Lately, baby Saida cries a lot. Her father Ghousdin is usually able to calm her down, but her father’s calming voice is not working today. It has been a rough couple of weeks for the 9-month-old baby.
“Three weeks ago, she started vomiting and had bloody diarrhoea. That’s when we knew something was wrong,” explains Ghousdin.
When baby Saida was brought to a health centre in Herat, western Afghanistan, she measured 10cm on the mid-upper arm circumference (MUAC) measuring tape – a simple method to determine the nutritional status of children who are less than five years old. The 10cm reading put Saida in the danger zone of severe malnutrition.
Nutrition counsellor, Aisha, sat with Saida’s mother, demonstrating how to ensure baby Saida gets enough breast milk and other complementary food while maintaining good hygiene at home, especially during food preparation and feeding. Baby Saida got 23 sachets of a ready-to-use therapeutic food (RUTF), an easy to use nut-based paste loaded with the vitamins and nutrients children need.
Beyond RUTF, providing feeding tips for mothers
While baby Sadia cries in the examination room, 8-month-old baby Farishta sits with her mother Rukia in the breastfeeding corner to get advice on breastfeeding and appropriate complimentary feeding advice from the nutrition counsellor. Rukia has walked close to an hour with her baby to get to the health centre. It’s their second visit in a month, to follow up on baby Farishta’s treatment.
“She is doing better today,” says the 18-year-old mother. Baby Farishta had become weak after days without breastmilk. A young, first-time mother, Rukia is learning why it is important to get the right food and nutrients for herself and her baby from these sessions with the nutrition counsellor.
“Many factors contribute to malnutrition,” Aisha tells Rukia. “In some cases, mothers are not able to breastfeed appropriately or are not producing enough breastmilk for the baby. We also see an increase in malnutrition among children whenever there is an outbreak of acute watery diarrhoea in this area, especially between the months of June and August.”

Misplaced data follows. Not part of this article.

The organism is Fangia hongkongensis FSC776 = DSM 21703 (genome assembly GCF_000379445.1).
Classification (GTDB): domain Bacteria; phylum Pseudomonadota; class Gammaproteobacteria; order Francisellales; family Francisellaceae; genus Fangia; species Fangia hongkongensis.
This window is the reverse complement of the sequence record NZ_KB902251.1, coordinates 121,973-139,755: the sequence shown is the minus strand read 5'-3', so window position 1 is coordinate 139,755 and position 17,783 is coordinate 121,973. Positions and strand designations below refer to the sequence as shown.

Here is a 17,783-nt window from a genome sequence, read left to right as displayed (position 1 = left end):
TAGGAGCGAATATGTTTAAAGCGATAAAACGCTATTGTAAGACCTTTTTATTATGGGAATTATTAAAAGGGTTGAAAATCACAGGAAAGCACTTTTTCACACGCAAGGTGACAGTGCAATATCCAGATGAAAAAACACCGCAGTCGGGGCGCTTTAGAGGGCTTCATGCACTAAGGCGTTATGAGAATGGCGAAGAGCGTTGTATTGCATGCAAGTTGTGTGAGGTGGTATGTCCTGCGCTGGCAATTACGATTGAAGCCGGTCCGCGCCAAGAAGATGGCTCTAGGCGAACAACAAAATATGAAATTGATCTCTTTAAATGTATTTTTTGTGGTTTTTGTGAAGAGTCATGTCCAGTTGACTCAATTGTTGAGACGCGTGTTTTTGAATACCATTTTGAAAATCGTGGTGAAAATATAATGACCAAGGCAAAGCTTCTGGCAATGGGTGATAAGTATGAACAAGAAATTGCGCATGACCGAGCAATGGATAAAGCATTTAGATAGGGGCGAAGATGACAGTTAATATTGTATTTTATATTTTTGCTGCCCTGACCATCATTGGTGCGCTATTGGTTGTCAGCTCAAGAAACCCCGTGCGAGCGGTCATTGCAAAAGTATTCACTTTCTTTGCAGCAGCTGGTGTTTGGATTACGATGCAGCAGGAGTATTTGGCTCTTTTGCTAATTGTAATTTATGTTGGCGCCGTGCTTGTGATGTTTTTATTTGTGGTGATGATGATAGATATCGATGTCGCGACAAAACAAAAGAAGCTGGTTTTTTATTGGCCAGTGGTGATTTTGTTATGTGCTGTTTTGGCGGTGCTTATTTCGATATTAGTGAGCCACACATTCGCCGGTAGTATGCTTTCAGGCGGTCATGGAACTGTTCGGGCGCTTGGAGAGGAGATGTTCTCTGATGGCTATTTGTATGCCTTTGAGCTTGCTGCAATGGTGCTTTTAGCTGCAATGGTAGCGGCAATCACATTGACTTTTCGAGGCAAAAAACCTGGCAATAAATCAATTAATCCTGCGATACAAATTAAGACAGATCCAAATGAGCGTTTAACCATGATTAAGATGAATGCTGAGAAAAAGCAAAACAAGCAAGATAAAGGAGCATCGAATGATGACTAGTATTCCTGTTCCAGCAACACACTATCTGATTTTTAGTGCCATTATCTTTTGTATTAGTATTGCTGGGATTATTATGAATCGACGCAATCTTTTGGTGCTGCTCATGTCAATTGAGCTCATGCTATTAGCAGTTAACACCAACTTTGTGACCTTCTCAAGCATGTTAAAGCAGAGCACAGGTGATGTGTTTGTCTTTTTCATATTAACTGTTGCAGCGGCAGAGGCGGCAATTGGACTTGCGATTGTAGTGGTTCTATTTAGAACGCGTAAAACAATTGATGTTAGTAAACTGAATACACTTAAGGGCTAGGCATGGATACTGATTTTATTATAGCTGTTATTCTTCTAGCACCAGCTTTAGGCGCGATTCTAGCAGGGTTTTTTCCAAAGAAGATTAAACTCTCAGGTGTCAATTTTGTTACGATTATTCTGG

When children do not get enough nutrients, the impact can be long-lasting. It can lead to impaired growth and development known as stunting which can affect school performance later in life and puts children at a higher risk of dying from infectious diseases.
In Afghanistan, about 10 per cent of the children under the age of five are malnourished while 45 per cent of children under the age of five are stunted, largely the resulting from children eating limited variety, and not getting enough nutritious food. Nearly a third of Afghan babies are not exclusively breastfed in their first six months. Exposure to contaminated liquids or food also places babies at a greater risk of life-threatening illnesses which worsens their malnutrition.
Closing the gap on malnutrition
With support from the Government of Japan, Asian Development Bank, the World Bank, the Afghanistan Humanitarian Reconstruction Trust Fund, USAID’s Bureau for Humanitarian Assistance, Afghanistan Humanitarian Fund, Global Affairs Canada, and European Civil Protection and Humanitarian Aid Operations (ECHO) and other partners, UNICEF delivers RUTF to over 3,300 health centres to treat severe malnutrition among children. Between January and November 2023, over 90 million packets of RUTF were distributed across Afghanistan, helping 665,033 children like Sadia and Farishta recover from malnutrition.
UNICEF also supports in-service training of health workers including nurses and nutrition counsellors who teach mothers how to feed babies and young children, beginning with breastfeeding.
Baby Saida has gained half a kilo since her last visit. She gets 14 more packets of RUTF to take her through the next phase of recovery. In the next room baby Farishta is breastfeeding again, her appetite restored as her mother continues to get breastfeeding tips.